2. Sports Social TV Applications: If they aren’t already, sports apps are becoming a huge business. The #SocialTV panel represented a mix of applications working with industry partners, such as Shazam, as well as self-sustaining newer ones like TOK.tv.
Shazam worked with NBC on this past summer’s Olympic Games. By all accounts, a very successful Olympic Games. Much of the success can be attributed to their combined efforts with NBC utilizing social media. Key features to its success that were shared by Shazam’s VP of Media Partnerships, David Cohn, included polls, highlights, tweets, music and a surprise element, tagging.
Although Shazam did not have a broadcast partner in Europe, through their “tagging” of songs. As British music played a major role in the opening and closing ceremonies, Shazam saw huge spikes in engagement from Europe. Again, that’s without a broadcast partner.
TOK.tv: To be honest, TOK.tv is an app that I had not yet heard about. Let’s watch this video from 2012 telling us about it:
The very basic premise, upon watching CEO, Fabrizio Capobianco, looks promising. How many times have you called a buddy or friend and say “did you see that”? Yes, there is Twitter but how about keeping the conversation going beyond the 140 characters? And doing it vocally? That’s what TOK.tv does. Chat with your friends, look up stats while watching your favorite teams…all from the comfort of your home. Great idea.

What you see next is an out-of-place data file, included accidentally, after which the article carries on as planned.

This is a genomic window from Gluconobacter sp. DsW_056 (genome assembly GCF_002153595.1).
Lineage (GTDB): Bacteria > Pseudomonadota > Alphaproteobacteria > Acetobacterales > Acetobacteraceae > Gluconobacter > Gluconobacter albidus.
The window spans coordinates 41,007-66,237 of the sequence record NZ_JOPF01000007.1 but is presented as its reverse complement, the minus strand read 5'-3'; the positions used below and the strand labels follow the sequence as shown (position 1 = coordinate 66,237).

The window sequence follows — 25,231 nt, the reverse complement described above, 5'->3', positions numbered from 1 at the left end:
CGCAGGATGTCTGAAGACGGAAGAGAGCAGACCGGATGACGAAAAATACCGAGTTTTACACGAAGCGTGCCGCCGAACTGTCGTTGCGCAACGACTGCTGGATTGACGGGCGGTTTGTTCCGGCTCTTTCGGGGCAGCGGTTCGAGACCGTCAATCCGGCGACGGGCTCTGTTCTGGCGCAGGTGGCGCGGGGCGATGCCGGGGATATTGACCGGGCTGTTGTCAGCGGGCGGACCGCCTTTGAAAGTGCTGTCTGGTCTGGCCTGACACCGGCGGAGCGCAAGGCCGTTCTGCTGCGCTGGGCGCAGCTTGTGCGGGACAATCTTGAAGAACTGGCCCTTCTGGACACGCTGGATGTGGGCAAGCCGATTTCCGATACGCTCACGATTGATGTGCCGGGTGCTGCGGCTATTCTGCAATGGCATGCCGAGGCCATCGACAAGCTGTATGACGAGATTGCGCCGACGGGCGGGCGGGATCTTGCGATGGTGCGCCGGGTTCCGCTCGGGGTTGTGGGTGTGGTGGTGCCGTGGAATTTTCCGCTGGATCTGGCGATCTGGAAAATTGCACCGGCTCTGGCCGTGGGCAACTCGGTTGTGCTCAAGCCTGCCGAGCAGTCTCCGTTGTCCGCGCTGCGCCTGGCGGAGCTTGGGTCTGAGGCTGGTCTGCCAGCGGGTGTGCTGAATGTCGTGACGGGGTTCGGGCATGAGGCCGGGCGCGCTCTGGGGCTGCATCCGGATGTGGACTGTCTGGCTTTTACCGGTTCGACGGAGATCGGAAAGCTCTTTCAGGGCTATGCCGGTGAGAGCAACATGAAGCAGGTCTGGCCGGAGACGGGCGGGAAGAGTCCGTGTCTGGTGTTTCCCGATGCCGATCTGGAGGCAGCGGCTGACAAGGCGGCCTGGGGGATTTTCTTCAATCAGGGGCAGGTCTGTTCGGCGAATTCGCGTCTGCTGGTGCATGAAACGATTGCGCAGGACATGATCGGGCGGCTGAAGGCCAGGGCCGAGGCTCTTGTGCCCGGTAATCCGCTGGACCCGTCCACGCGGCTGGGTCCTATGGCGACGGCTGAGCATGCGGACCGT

*Other notable: Viggle CEO, Kevin Arrix, says the company has 2.6M registered users whose average activity measures out to be 9 days per month. Their “MyGuy” app has seen a rise in usage during the NBA Playoffs. “MyGuy” is a fantasy-sports based app that allows users to “be the coach”. During the NBA Playoffs, 42% of users checking in to the game used the “MyGuy” app.*
Our afternoon Keynote Speaker was schedule to be the NBA’s Senior Vice President of Marketing for the NBA, Melissa Brenner. But before she addressed the crowd, we were treated to a quick Q&A session with the Los Angeles Lakers. No, not the entire team, unfortunately, but a representative from the business side and a representative from the “court” side.
Head of New Media & Technology, Nick Kioski, was joined by Lakers’ guard, Steve Blake and his wife, Kristin. Tidbits from Mr. Kioski that I tweeted out yesterday:
–“Social media is a vital part of where we’re looking to go in marketing.”
–Social Media “allows us to reach out to fans & engage with them…speak to them how they want to be spoken to.”
–“It’s a challenge to meet the demands of fans around the world.” Quality content is also important.
He’s right. Yes, content is king but for leagues, teams and even brands, quality content trumps all.